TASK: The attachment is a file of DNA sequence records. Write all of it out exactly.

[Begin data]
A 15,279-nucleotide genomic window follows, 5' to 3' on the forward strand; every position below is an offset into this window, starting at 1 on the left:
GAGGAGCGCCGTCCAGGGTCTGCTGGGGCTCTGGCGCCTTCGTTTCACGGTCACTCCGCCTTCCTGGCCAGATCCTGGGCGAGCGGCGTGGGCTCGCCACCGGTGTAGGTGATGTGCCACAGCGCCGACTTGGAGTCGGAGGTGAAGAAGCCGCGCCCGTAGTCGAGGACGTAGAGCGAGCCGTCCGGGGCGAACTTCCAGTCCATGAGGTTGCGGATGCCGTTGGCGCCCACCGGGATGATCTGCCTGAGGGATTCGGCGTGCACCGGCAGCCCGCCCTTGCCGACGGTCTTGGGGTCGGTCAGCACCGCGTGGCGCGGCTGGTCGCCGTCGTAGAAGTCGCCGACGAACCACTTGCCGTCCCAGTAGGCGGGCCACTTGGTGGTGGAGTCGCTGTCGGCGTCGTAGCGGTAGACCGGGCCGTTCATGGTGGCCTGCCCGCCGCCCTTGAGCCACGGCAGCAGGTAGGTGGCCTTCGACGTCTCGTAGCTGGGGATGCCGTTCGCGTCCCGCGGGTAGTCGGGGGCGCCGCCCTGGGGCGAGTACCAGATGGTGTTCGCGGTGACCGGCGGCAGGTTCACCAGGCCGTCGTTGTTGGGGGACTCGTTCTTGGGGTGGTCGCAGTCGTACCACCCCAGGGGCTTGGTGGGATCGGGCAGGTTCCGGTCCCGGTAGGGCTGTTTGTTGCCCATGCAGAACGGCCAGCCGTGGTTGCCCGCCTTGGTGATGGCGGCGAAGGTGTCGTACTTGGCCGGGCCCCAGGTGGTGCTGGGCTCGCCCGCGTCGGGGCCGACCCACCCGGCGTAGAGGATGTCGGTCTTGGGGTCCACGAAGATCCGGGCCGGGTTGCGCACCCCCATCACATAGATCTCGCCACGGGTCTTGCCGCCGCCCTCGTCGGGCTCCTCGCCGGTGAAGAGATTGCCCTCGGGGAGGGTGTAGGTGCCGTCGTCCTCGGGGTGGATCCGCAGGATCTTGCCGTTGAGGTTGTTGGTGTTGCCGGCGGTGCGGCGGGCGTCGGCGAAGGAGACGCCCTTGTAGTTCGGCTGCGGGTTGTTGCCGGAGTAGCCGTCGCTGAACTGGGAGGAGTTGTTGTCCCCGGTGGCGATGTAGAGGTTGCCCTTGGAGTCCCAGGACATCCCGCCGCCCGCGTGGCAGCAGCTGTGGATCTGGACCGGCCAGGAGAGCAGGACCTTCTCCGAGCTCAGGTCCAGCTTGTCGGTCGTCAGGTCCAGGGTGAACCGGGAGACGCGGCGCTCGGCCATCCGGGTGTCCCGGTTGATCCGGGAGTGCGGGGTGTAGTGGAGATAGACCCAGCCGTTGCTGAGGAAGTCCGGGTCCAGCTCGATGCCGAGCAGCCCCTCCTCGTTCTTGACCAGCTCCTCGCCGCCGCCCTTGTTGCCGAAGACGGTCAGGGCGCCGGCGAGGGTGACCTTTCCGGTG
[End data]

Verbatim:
A 15,279-nucleotide genomic window follows, 5' to 3' on the forward strand; every position below is an offset into this window, starting at 1 on the left:
GAGGAGCGCCGTCCAGGGTCTGCTGGGGCTCTGGCGCCTTCGTTTCACGGTCACTCCGCCTTCCTGGCCAGATCCTGGGCGAGCGGCGTGGGCTCGCCACCGGTGTAGGTGATGTGCCACAGCGCCGACTTGGAGTCGGAGGTGAAGAAGCCGCGCCCGTAGTCGAGGACGTAGAGCGAGCCGTCCGGGGCGAACTTCCAGTCCATGAGGTTGCGGATGCCGTTGGCGCCCACCGGGATGATCTGCCTGAGGGATTCGGCGTGCACCGGCAGCCCGCCCTTGCCGACGGTCTTGGGGTCGGTCAGCACCGCGTGGCGCGGCTGGTCGCCGTCGTAGAAGTCGCCGACGAACCACTTGCCGTCCCAGTAGGCGGGCCACTTGGTGGTGGAGTCGCTGTCGGCGTCGTAGCGGTAGACCGGGCCGTTCATGGTGGCCTGCCCGCCGCCCTTGAGCCACGGCAGCAGGTAGGTGGCCTTCGACGTCTCGTAGCTGGGGATGCCGTTCGCGTCCCGCGGGTAGTCGGGGGCGCCGCCCTGGGGCGAGTACCAGATGGTGTTCGCGGTGACCGGCGGCAGGTTCACCAGGCCGTCGTTGTTGGGGGACTCGTTCTTGGGGTGGTCGCAGTCGTACCACCCCAGGGGCTTGGTGGGATCGGGCAGGTTCCGGTCCCGGTAGGGCTGTTTGTTGCCCATGCAGAACGGCCAGCCGTGGTTGCCCGCCTTGGTGATGGCGGCGAAGGTGTCGTACTTGGCCGGGCCCCAGGTGGTGCTGGGCTCGCCCGCGTCGGGGCCGACCCACCCGGCGTAGAGGATGTCGGTCTTGGGGTCCACGAAGATCCGGGCCGGGTTGCGCACCCCCATCACATAGATCTCGCCACGGGTCTTGCCGCCGCCCTCGTCGGGCTCCTCGCCGGTGAAGAGATTGCCCTCGGGGAGGGTGTAGGTGCCGTCGTCCTCGGGGTGGATCCGCAGGATCTTGCCGTTGAGGTTGTTGGTGTTGCCGGCGGTGCGGCGGGCGTCGGCGAAGGAGACGCCCTTGTAGTTCGGCTGCGGGTTGTTGCCGGAGTAGCCGTCGCTGAACTGGGAGGAGTTGTTGTCCCCGGTGGCGATGTAGAGGTTGCCCTTGGAGTCCCAGGACATCCCGCCGCCCGCGTGGCAGCAGCTGTGGATCTGGACCGGCCAGGAGAGCAGGACCTTCTCCGAGCTCAGGTCCAGCTTGTCGGTCGTCAGGTCCAGGGTGAACCGGGAGACGCGGCGCTCGGCCATCCGGGTGTCCCGGTTGATCCGGGAGTGCGGGGTGTAGTGGAGATAGACCCAGCCGTTGCTGAGGAAGTCCGGGTCCAGCTCGATGCCGAGCAGCCCCTCCTCGTTCTTGACCAGCTCCTCGCCGCCGCCCTTGTTGCCGAAGACGGTCAGGGCGCCGGCGAGGGTGACCTTTCCGGTG